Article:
Since you’ve already gotten some answers on the first question, I’ll go ahead and throw my two cents in on the second one.
While you may not be able to do this natively in World Machine, if you have access to an image editing software such as Photoshop (GIMP is free if you don’t have access to Photoshop, and should be able to do what I describe here, though the methodology may be different), you should be able to convert that bitmap into a greyscale image that could be read by World Machine as height data. You probably won’t want to convert to greyscale and just leave it as is, though, as it probably won’t natively react correctly. Your best bet using Photoshop is to run it through the Camera Raw Filter, change the Profile to “Monochrome”, then in the tab marked “B&W Mixer”, adjust the levels of your red, green, and yellow channels (or all of the channels, if that’s easier for you), until the greyscale image looks roughly how you imagine it being (and by adjusting midpoints like orange, you can even control the steepness of the transition areas).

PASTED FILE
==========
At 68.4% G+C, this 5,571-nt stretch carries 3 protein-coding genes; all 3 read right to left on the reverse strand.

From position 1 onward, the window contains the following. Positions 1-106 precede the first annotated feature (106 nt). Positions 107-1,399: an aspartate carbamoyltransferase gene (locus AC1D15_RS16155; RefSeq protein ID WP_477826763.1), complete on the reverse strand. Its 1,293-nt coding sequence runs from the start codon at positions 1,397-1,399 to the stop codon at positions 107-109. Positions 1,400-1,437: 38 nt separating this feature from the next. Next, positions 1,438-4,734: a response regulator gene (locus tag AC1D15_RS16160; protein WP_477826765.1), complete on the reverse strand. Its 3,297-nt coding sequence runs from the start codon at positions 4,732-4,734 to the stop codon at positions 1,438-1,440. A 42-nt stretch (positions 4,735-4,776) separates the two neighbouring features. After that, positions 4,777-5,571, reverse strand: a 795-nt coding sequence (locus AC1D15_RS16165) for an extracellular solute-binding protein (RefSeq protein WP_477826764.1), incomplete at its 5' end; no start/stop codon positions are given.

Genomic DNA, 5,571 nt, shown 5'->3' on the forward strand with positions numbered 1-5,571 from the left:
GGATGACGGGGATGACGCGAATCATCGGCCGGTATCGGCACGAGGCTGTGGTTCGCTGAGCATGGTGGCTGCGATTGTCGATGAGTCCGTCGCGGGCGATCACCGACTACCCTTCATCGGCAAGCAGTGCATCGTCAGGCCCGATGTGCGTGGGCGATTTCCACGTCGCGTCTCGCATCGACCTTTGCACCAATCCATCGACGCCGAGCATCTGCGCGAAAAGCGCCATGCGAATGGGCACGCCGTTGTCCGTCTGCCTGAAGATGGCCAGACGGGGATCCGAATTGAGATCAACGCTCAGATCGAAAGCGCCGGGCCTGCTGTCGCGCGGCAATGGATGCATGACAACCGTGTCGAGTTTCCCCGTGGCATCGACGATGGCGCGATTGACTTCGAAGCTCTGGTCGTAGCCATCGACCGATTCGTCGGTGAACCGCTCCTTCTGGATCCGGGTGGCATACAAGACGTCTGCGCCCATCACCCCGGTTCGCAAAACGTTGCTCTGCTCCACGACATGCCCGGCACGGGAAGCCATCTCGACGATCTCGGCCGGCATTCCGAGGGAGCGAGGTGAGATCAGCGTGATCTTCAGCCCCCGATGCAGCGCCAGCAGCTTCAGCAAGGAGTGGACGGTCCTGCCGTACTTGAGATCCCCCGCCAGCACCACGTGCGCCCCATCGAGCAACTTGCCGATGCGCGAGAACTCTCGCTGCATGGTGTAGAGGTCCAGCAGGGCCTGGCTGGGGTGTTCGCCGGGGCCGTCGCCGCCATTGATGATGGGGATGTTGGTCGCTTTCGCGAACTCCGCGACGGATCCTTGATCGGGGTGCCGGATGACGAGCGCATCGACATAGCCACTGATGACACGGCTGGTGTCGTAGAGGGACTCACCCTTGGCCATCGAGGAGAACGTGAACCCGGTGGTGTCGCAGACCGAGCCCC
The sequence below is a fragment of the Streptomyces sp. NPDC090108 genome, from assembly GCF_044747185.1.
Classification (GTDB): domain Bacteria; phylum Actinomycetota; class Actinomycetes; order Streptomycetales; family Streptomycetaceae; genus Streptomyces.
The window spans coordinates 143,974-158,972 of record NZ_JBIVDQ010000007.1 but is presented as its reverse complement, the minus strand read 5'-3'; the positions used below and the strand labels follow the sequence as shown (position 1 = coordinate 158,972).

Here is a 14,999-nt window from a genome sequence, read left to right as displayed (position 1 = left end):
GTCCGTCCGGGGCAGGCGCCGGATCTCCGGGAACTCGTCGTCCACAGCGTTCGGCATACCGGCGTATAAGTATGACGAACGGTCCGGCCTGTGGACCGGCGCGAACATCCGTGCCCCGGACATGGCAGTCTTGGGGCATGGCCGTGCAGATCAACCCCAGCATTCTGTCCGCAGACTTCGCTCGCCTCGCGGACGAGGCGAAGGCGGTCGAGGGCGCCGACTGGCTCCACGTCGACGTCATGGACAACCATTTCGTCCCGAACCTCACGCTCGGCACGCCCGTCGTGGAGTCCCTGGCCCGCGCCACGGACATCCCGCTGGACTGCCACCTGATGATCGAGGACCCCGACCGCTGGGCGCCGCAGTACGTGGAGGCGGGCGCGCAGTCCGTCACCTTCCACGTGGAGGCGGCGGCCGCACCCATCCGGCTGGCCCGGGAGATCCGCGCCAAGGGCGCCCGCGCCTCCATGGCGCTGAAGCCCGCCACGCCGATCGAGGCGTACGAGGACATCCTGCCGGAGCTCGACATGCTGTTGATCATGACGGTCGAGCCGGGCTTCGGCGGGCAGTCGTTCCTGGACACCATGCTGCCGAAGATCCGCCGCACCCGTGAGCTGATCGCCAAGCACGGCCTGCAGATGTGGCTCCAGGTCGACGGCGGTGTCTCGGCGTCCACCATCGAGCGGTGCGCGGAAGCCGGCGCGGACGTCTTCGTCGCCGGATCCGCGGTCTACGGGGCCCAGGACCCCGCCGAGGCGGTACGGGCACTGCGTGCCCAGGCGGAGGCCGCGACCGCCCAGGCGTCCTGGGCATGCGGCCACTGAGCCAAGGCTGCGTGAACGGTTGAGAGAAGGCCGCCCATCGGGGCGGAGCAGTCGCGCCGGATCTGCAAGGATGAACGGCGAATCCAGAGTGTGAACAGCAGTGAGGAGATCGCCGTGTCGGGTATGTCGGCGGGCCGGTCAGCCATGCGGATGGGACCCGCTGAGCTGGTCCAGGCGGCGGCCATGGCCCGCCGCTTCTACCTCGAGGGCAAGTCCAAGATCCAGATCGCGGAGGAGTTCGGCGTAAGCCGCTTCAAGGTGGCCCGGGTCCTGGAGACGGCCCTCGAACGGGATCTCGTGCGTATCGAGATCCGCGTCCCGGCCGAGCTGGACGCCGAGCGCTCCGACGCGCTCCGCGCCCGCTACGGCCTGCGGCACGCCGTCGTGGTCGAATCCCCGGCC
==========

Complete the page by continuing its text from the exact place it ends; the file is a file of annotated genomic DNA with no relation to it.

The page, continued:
All that being said, assuming the bitmap is an 8-bit file of fairly low resolution comparatively, be prepared for significant banding on the terrain once you import it into World Machine.
As an example, here is the exact same linear gradient in 3 different bit depths.
For the heightmap, I simply started in 32-bit mode in Photoshop, made a black to white linear gradient, saved as a .tiff file, changed the mode to 16-bit, saved another .tiff, changed the mode to 8-bit, and saved as a final .tiff. Nothing else was changed between mode changes (the s-curve of the 32-bit changing into a more rounded curve is probably more a result of the algorithm in Photoshop than a side-effect of bit-depth, though, so keep that in mind). You can see significantly more banding/dithering in the 8-bit heightmap. All this to say, if you’re working with a low bit-depth file, probably use it more as reference to build/sculpt something in World Machine rather than trying to use it as the heightmap itself.